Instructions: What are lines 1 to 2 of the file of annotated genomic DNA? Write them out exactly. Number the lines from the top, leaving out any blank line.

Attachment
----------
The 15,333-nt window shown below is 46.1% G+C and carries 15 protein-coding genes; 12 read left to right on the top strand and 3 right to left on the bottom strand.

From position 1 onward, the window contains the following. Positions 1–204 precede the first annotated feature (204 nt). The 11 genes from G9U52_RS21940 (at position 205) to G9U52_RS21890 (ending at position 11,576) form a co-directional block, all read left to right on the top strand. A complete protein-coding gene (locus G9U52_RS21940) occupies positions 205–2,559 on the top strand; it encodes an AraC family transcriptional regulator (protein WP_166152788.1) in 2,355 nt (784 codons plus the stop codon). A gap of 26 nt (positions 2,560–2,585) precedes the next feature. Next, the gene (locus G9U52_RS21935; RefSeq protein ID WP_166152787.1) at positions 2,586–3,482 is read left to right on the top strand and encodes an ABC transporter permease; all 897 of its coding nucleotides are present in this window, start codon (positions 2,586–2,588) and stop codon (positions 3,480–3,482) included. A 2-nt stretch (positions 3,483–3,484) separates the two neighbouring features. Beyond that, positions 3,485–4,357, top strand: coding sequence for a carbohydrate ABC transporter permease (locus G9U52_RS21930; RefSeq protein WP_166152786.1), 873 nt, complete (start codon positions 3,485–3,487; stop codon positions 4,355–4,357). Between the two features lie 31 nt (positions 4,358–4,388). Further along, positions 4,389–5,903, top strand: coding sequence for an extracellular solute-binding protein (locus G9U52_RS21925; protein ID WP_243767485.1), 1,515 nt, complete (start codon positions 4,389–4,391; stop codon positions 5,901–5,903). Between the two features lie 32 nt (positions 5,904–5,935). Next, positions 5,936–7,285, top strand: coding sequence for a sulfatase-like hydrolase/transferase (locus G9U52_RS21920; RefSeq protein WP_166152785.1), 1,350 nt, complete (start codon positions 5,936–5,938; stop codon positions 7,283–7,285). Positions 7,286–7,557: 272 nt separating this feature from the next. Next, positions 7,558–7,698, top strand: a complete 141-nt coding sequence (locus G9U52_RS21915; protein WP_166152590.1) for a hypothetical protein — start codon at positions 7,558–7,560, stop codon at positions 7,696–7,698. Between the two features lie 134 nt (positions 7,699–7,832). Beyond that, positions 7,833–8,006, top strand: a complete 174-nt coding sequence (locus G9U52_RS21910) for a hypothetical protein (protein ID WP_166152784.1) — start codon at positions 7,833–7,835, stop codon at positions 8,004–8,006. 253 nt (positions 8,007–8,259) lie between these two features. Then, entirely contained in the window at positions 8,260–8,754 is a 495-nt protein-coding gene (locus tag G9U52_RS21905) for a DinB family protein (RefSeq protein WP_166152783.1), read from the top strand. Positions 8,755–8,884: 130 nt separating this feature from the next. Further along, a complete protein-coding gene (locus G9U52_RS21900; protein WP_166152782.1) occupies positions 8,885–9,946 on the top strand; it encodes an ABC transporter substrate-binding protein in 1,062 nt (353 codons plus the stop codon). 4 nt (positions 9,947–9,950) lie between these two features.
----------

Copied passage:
The 15,333-nt window shown below is 46.1% G+C and carries 15 protein-coding genes; 12 read left to right on the top strand and 3 right to left on the bottom strand.

From position 1 onward, the window contains the following. Positions 1–204 precede the first annotated feature (204 nt). The 11 genes from G9U52_RS21940 (at position 205) to G9U52_RS21890 (ending at position 11,576) form a co-directional block, all read left to right on the top strand. A complete protein-coding gene (locus G9U52_RS21940) occupies positions 205–2,559 on the top strand; it encodes an AraC family transcriptional regulator (protein WP_166152788.1) in 2,355 nt (784 codons plus the stop codon). A gap of 26 nt (positions 2,560–2,585) precedes the next feature. Next, the gene (locus G9U52_RS21935; RefSeq protein ID WP_166152787.1) at positions 2,586–3,482 is read left to right on the top strand and encodes an ABC transporter permease; all 897 of its coding nucleotides are present in this window, start codon (positions 2,586–2,588) and stop codon (positions 3,480–3,482) included. A 2-nt stretch (positions 3,483–3,484) separates the two neighbouring features. Beyond that, positions 3,485–4,357, top strand: coding sequence for a carbohydrate ABC transporter permease (locus G9U52_RS21930; RefSeq protein WP_166152786.1), 873 nt, complete (start codon positions 3,485–3,487; stop codon positions 4,355–4,357). Between the two features lie 31 nt (positions 4,358–4,388). Further along, positions 4,389–5,903, top strand: coding sequence for an extracellular solute-binding protein (locus G9U52_RS21925; protein ID WP_243767485.1), 1,515 nt, complete (start codon positions 4,389–4,391; stop codon positions 5,901–5,903). Between the two features lie 32 nt (positions 5,904–5,935). Next, positions 5,936–7,285, top strand: coding sequence for a sulfatase-like hydrolase/transferase (locus G9U52_RS21920; RefSeq protein WP_166152785.1), 1,350 nt, complete (start codon positions 5,936–5,938; stop codon positions 7,283–7,285). Positions 7,286–7,557: 272 nt separating this feature from the next. Next, positions 7,558–7,698, top strand: a complete 141-nt coding sequence (locus G9U52_RS21915; protein WP_166152590.1) for a hypothetical protein — start codon at positions 7,558–7,560, stop codon at positions 7,696–7,698. Between the two features lie 134 nt (positions 7,699–7,832). Beyond that, positions 7,833–8,006, top strand: a complete 174-nt coding sequence (locus G9U52_RS21910) for a hypothetical protein (protein ID WP_166152784.1) — start codon at positions 7,833–7,835, stop codon at positions 8,004–8,006. 253 nt (positions 8,007–8,259) lie between these two features. Then, entirely contained in the window at positions 8,260–8,754 is a 495-nt protein-coding gene (locus tag G9U52_RS21905) for a DinB family protein (RefSeq protein WP_166152783.1), read from the top strand. Positions 8,755–8,884: 130 nt separating this feature from the next. Further along, a complete protein-coding gene (locus G9U52_RS21900; protein WP_166152782.1) occupies positions 8,885–9,946 on the top strand; it encodes an ABC transporter substrate-binding protein in 1,062 nt (353 codons plus the stop codon). 4 nt (positions 9,947–9,950) lie between these two features.